The drive is a 100 amp HV good for 12s LiPo and came with a couple of undocumented (on their webpage) addons. Four capacitors in parallel across the power input terminals. A interface that I think you can hook between two motor phases and gives you a low level output that could go to a tach or possibly a governor on helicopter applications. I'm not planning on using that. The drive is about $115 and so far is performing well. It does not have the battery eliminator circuit so power for my RBB servo tester is from a 7.4 volt battery. the RBB board has a 5 volt regulator on it.

These are both clones or renamed devices available from other sources I'm sure.
trike_drive7.jpg

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Reduction Details

Post by yawstick » Jan 10 2014 11:21am

This has been a bit of a quick and dirty from the outset but evolved pretty quickly into what you see here. The first jackshaft is housed in a piece of 1 inch schedule 40 pipe which has a rough ID of just over .750 inch. I originally had bronze bearings in it but now have needle bearings with an ID of .500 inch and OD of .750 inch. The needle bearing are a tad over size to make for a press fit into a .750 inch hole. The ID of the tubing has a bit of a rough finish so the bearing have so far stayed in place in spite of being a relatively loose fit. I originally had no seals but have since added seals on each end to keep the lube in place. If I were to try to duplicate this on a KMX Typhoon (I hope too in the not to distant future) I think I will get some chrome moly tubing which would be both lighter and a better fit.... tho in practice it has not been an issue so far. If it becomes an issue (loose fit) I would probably just use locktight on the bearings to insure that they stay where intended.

I machined a piece of aluminum to go into the BB for the second jackshaft. The hole in it is offset to allow for tensioning the belt. It is held in place in the BB by a set screw. It has the same needle bearings and seals as the other shaft though a much tighter fit. I'm using .500 inch hardened shafts both places. All the pulleys and freewheel adapter are held in place by set screws onto flats ground in the hardened shafts. Not overly elegant but effective.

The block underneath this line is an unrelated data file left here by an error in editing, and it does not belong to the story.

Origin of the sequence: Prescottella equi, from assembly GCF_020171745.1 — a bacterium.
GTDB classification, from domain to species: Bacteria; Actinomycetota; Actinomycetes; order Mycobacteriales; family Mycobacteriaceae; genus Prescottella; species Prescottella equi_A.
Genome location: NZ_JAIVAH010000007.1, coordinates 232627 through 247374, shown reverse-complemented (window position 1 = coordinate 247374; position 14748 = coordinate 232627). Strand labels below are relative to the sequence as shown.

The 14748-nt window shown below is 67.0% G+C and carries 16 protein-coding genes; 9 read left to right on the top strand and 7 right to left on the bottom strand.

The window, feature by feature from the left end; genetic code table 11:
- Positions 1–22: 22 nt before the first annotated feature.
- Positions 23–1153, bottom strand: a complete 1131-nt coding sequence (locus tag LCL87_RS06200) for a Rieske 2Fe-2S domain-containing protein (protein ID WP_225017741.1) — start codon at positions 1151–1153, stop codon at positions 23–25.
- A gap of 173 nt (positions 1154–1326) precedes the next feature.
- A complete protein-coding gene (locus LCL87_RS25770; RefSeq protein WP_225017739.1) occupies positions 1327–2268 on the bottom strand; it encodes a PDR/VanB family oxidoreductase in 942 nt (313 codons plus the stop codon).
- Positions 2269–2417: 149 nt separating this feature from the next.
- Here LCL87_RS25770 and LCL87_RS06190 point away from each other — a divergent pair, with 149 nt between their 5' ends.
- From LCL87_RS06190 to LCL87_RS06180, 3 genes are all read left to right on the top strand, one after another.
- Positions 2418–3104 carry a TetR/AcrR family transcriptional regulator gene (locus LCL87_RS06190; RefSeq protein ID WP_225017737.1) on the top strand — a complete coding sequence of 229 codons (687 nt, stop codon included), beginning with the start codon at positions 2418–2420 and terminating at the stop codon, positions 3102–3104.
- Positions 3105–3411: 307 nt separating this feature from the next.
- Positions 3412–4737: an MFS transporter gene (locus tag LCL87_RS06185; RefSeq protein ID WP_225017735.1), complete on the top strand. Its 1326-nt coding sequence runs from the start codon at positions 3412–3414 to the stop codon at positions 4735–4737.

The belts are both 450 mm length 15 mm wide and are the 5m htd tooth style.
48tooth.jpg

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Re: Yet another electric trike

Post by yawstick » Jan 21 2014 11:41am

I finally got some more batteries... been doing some detailing that I skipped over before... added left side steering handle and brakes... made a new seat that is still now quite there yet. I got one of the mouser enclosures that someone had posted a link to. I have to say mousers product search tools for enclosures is somewhat lacking. I've decided too to make it somewhat modular to make swapping out batteries easy and have the option of using multiple packs. I've not committed to hard wiring the batteries yet... want to get a few runs on them and see if I have any early battery fallout. I had to order some connectors to fit the batteries and they were unlike anything I had.
battery_box2.jpg

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Re: Yet another electric trike

Post by yawstick » Feb 04 2014 9:12am